Mark C. Finley, 1877,
Charles D. Johnson, 1878,
Pliny T. Sexton, 1879-83,
Edwin B. Anderson, 1884,
Oliver Durfee, 1885-86,
Aaron P. Seeley, 1887,
Charles H. Brigham, 1888,
Albert S. Rogers, 1889,
Lewis M. Chase, 1890,
William W. Williamson, 1891,
Henry P. Knowles, 1892,

S. Nelson Sawyer, 1893-94.

The village officers for 1894-5 are: S. Nelson Sawyer, president;
Eugene Nichols, George L. Clark, Larue A. Olvitt, R. A. Vanderboget,
trustees; Henry D. Sanders, clerk; Alexander P. Milne, treasurer;
Charles H. Chapman, Peter H. Ford, George H. Crandall, assessors;
M. C. Finley, police justice; J. Morrison Ford, street superintendent;
Eugene Conant, chief of police; George C. Williams, chief, and W. A.
Fowers, assistant chief of fire department.

The Palmyra village hall, a brick structure, was erected in 1867 and
completed in January, L868, the contractor being Elon St. John, and the
building committee A. P. Crandall and Carlton H. Rogers. It cost
about $20,000, and contains the post-office, village offices, fire appara-
tus, lockup, and a large auditorium.


In 1853 permission was given Messrs. Jones and Osborne to erect gas
works and lay pipes in the street. They failed to carry out the fran-
chise, and October 29, 1856, the Palmyra Gas Light Company was or-
ganized, comprising George W. Tyler, president; William F. Aldrich,
secretary; Franklin Williams, treasurer; and William H. Bowman,
James E. Walker, A. C. Sanford, A. P. Crandall, William B. Crandall,
Stillman Jackson, and Joseph C. Lovett, of whom the only survivor is
A. C. Sanford. A plant was erected on the present site, north of the
canal, and the first gas distributed in the fall of 1857. The works have
twice been burned and rebuilt. The capital has been increased from
$12,000 to $20,000. A. P. Crandall was, until his death in 1893, prin-
cipal officer and manager. The present one is Charles McLouth, presi-
dent, secretary, and treasurer.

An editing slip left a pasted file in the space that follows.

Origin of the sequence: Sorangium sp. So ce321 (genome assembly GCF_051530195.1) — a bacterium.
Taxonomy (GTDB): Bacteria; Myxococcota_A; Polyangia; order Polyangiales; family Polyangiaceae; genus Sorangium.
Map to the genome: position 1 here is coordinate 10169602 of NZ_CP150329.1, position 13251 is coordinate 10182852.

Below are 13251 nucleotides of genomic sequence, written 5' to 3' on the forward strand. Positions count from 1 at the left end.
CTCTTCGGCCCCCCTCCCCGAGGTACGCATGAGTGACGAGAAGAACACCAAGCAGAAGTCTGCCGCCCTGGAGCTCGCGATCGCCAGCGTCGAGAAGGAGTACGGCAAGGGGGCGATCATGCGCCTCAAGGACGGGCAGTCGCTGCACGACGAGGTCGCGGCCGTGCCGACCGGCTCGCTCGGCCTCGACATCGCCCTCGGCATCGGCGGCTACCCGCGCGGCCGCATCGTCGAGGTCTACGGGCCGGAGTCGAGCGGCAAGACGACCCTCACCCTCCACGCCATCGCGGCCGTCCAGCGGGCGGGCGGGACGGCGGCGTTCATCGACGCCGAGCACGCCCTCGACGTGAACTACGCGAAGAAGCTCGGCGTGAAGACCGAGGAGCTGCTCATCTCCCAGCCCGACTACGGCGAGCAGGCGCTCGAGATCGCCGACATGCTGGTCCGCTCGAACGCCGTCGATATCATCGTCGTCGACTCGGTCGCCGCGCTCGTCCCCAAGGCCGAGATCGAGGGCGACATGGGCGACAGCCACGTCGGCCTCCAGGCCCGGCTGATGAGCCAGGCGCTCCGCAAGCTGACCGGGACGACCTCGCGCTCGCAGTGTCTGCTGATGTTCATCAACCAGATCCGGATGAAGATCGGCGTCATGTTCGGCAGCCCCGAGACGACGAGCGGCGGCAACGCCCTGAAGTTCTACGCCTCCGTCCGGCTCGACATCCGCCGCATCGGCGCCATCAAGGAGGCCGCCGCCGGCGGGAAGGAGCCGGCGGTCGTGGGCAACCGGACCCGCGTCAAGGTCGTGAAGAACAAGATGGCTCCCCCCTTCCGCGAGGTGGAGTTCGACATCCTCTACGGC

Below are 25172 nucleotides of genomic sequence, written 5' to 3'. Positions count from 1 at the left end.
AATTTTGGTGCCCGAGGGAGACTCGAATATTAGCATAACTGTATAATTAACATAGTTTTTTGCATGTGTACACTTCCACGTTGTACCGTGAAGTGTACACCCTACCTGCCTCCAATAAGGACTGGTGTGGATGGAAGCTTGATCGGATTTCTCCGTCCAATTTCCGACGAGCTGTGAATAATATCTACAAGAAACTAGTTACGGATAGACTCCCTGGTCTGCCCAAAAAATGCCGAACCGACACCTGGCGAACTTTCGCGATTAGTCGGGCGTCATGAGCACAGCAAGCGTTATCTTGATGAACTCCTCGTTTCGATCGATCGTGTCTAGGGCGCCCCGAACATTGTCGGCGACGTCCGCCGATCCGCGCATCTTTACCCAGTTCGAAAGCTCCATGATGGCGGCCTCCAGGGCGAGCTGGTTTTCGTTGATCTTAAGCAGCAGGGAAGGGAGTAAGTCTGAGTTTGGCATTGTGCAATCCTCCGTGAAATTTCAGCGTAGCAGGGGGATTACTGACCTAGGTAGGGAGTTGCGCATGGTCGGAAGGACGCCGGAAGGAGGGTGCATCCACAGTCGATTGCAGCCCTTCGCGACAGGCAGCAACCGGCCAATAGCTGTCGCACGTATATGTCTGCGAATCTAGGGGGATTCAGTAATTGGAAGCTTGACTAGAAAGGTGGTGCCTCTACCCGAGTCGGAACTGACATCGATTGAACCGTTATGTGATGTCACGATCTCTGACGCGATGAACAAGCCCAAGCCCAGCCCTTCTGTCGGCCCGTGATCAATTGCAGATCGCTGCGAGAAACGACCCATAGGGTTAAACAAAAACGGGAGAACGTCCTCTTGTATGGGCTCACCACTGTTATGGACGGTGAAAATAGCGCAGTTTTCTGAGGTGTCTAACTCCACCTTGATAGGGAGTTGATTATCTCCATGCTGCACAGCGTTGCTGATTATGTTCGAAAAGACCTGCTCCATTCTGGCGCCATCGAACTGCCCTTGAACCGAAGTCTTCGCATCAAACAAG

In March, 1882, a franchise was granted W. W. Williamson, Fred-
erick W. Griffith, W. A. Powers, and Frank H. Brown, to establish an
electric light system in the village. They were unsuccessful.

The Palmyra Electric Light and Power Company was incorporated in
March, 1891, by B. H. Davis, president; W. J. Morrison, vice-presi-
dent; G. T. Tinklepaugh, secretary; L. P. Nichols, treasurer; and C.
C. M. Hunt. The capital is $10,000. The company obtains the elec-
tric current from the plant at Littleville, Ontario county, about eight
miles south from Palmyra. The system was placed in operation in the
fall of 1894.

The Wayne County Bank of Palmyra was chartered April 30, 1829,
with a capital of $100,000. The president was A. Strong, who was suc-
ceeded by Thomas Rogers; the cashier was J. S. Fenton. The institu-
tion finally wound up its affairs and passed out of existence.

The Palmyra Savings Bank was incorporated April 12, 1842, but after
a brief career it went down.

December 25, 1865, Lyman Lyon and S. B. Gavitt began a private
banking business in an upper room of Williams's store. Mr. Lyon pur-
chased Gavitt's interest in June, 1867, continued alone until his death
in August, 1887, when the affairs of the bank were closed up. Mr. Lyon
was county clerk two terms.

The Firsi National Bank of Palmyra is the successor and outgrowth
of the earlier banking business, conducted for man3^ years in its present
offices by the late Pliny Sexton and the late George W. Cuyler. In 1844
Pliny Sexton established, under the then new free banking law, the
" Palmyra Bank." Sometime afterward George W. Cuyler also estab-


lished under the same law the " Cuyler's Bank." The business of both
parties was later merged, and as partners they continued the business
of banking, under the organization of the ''Cuyler's Bank," until the
incorporation in January, L864, by the same parties and their associates,
of the First National Bank of Palmyra, soon after which time their
former State bank was wound up. The incorporators of the First Na-
tional Bank were George W. Cuyler, Pliny Sexton, Pliny T. Sexton,
William H. Cuyler, Charles McLouth, and David S. Aldrich, and they